In mathematics, an ellipse (from the Greek for absence) is a plane algebraic curve where the sum of the distances from any point on the curve to two fixed points is constant. The two fixed points are called foci (plural of focus).

An ellipse is a type of conic section: if a conical surface is cut with a plane which does not intersect the cone's base, the intersection of the cone and plane is an ellipse. For a short elementary proof of this, see Dandelin spheres.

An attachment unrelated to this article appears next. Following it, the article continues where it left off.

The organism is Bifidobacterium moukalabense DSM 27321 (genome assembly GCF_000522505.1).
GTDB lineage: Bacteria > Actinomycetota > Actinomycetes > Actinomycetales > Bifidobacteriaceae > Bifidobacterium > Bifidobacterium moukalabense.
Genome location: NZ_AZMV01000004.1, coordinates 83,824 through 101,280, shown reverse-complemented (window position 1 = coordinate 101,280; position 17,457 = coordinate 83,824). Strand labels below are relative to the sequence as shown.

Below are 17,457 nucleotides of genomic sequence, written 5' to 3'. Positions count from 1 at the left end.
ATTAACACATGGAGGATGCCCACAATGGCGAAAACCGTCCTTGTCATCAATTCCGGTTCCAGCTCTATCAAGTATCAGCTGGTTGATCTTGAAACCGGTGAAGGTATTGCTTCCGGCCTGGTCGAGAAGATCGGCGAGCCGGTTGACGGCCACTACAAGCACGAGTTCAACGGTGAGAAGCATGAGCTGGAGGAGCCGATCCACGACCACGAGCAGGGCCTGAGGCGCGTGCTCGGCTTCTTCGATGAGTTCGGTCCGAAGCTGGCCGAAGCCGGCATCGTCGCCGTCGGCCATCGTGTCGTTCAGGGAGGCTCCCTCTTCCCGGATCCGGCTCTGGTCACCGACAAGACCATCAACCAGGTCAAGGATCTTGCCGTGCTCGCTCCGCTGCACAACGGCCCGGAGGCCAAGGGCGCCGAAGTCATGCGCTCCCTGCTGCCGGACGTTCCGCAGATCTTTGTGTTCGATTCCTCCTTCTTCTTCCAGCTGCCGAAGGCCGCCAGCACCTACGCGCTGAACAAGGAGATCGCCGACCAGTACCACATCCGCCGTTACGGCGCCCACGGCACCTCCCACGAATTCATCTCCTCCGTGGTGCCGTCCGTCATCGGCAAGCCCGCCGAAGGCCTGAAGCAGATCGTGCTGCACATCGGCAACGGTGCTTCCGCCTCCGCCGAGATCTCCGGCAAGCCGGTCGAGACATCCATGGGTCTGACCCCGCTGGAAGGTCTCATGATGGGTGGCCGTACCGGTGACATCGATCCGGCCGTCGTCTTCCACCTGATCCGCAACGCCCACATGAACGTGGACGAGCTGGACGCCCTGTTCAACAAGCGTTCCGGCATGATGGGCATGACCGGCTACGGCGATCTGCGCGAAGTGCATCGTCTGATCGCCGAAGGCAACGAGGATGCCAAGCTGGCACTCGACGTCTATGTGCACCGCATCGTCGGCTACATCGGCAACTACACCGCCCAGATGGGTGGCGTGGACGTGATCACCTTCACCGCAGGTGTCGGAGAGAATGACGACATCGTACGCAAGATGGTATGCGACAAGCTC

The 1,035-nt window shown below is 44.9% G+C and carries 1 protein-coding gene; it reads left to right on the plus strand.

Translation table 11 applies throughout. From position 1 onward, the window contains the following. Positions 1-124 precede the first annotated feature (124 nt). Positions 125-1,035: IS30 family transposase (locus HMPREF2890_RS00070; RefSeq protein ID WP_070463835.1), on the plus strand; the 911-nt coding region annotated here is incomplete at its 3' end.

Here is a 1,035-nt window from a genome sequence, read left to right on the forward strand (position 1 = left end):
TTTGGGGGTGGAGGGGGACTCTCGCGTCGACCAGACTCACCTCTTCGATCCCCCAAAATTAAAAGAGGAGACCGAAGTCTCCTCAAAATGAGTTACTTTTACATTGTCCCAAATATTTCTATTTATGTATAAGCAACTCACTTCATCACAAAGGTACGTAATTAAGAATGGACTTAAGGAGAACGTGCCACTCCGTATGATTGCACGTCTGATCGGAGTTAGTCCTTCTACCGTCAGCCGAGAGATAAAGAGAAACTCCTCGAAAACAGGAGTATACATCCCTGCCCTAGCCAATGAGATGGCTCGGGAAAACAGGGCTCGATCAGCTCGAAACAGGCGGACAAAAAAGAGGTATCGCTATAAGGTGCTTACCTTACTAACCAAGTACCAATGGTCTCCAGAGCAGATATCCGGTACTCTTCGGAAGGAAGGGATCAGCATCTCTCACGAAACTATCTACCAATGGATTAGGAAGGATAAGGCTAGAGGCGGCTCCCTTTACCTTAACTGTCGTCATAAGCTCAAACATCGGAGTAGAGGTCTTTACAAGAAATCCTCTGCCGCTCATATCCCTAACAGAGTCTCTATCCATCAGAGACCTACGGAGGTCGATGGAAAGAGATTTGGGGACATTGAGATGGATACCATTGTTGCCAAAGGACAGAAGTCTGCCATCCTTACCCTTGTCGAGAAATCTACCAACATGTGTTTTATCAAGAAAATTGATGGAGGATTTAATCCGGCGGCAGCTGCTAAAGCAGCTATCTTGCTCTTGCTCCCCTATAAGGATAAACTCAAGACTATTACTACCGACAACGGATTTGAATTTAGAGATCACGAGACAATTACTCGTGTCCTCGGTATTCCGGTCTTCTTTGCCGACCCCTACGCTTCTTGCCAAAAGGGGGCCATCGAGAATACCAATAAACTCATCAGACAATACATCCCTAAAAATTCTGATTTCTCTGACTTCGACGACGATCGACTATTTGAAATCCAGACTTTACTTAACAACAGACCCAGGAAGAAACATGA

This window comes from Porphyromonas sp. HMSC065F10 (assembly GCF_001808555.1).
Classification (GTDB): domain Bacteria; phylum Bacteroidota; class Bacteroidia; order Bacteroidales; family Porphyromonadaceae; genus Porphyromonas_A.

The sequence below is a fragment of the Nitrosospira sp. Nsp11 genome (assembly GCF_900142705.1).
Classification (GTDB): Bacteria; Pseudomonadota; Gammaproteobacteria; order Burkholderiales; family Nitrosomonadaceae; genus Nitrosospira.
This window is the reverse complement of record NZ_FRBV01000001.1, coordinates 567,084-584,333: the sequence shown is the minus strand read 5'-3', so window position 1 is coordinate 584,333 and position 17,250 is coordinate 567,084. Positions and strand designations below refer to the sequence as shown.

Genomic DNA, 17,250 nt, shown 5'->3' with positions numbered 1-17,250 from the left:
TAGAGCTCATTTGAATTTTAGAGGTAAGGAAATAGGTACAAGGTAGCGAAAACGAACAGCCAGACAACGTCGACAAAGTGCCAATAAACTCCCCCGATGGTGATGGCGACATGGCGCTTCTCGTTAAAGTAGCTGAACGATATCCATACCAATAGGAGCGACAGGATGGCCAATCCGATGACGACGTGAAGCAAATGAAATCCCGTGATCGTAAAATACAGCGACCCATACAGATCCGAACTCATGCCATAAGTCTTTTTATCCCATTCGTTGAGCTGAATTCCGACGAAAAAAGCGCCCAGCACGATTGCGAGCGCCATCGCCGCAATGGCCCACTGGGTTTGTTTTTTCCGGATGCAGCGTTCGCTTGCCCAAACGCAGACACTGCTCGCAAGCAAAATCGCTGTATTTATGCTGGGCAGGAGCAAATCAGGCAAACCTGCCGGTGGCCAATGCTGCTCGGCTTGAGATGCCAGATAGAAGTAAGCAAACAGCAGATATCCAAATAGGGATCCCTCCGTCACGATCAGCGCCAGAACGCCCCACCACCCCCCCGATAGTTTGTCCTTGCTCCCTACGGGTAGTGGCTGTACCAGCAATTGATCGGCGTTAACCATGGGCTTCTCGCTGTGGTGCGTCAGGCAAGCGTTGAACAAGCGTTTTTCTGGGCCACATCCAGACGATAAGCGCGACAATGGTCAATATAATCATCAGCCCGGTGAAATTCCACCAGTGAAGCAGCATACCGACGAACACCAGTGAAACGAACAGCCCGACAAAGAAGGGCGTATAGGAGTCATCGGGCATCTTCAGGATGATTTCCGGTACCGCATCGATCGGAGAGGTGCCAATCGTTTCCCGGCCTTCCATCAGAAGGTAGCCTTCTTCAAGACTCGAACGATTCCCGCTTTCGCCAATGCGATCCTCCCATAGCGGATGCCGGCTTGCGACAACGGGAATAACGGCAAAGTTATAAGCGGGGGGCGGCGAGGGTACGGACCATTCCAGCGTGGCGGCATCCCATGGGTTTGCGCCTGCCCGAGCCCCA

Algebraically, an ellipse is a curve in the Cartesian plane defined by an equation of the form
Ax^{2} + Bxy + Cy^{2} + Dx + Ey + F = 0
such that B^{2} < 4AC, where all of the coefficients are real, and where more than one solution, defining a pair of points (x, y) on the ellipse, exists.